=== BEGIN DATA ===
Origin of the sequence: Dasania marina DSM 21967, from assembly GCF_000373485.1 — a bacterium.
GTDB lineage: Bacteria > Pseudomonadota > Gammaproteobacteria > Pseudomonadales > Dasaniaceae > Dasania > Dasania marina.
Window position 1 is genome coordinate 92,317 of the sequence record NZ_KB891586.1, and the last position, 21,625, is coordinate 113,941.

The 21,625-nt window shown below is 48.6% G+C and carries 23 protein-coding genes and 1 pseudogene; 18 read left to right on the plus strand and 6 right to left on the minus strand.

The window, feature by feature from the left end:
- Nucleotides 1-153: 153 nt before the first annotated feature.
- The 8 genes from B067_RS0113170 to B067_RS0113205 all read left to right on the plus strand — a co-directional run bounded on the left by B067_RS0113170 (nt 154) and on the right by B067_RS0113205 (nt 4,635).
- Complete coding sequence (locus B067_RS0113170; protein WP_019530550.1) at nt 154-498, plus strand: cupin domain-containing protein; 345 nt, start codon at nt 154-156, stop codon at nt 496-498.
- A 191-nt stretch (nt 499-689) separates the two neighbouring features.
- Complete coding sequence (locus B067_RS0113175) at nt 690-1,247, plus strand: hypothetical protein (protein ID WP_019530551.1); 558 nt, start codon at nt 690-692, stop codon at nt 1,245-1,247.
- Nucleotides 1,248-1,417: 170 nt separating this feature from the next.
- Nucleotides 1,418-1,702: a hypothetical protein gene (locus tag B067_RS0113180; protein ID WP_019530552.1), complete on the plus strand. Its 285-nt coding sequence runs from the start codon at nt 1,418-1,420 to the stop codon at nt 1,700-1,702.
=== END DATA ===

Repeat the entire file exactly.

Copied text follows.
Origin of the sequence: Dasania marina DSM 21967, from assembly GCF_000373485.1 — a bacterium.
GTDB lineage: Bacteria > Pseudomonadota > Gammaproteobacteria > Pseudomonadales > Dasaniaceae > Dasania > Dasania marina.
Window position 1 is genome coordinate 92,317 of the sequence record NZ_KB891586.1, and the last position, 21,625, is coordinate 113,941.

The 21,625-nt window shown below is 48.6% G+C and carries 23 protein-coding genes and 1 pseudogene; 18 read left to right on the plus strand and 6 right to left on the minus strand.

The window, feature by feature from the left end:
- Nucleotides 1-153: 153 nt before the first annotated feature.
- The 8 genes from B067_RS0113170 to B067_RS0113205 all read left to right on the plus strand — a co-directional run bounded on the left by B067_RS0113170 (nt 154) and on the right by B067_RS0113205 (nt 4,635).
- Complete coding sequence (locus B067_RS0113170; protein WP_019530550.1) at nt 154-498, plus strand: cupin domain-containing protein; 345 nt, start codon at nt 154-156, stop codon at nt 496-498.
- A 191-nt stretch (nt 499-689) separates the two neighbouring features.
- Complete coding sequence (locus B067_RS0113175) at nt 690-1,247, plus strand: hypothetical protein (protein ID WP_019530551.1); 558 nt, start codon at nt 690-692, stop codon at nt 1,245-1,247.
- Nucleotides 1,248-1,417: 170 nt separating this feature from the next.
- Nucleotides 1,418-1,702: a hypothetical protein gene (locus tag B067_RS0113180; protein ID WP_019530552.1), complete on the plus strand. Its 285-nt coding sequence runs from the start codon at nt 1,418-1,420 to the stop codon at nt 1,700-1,702.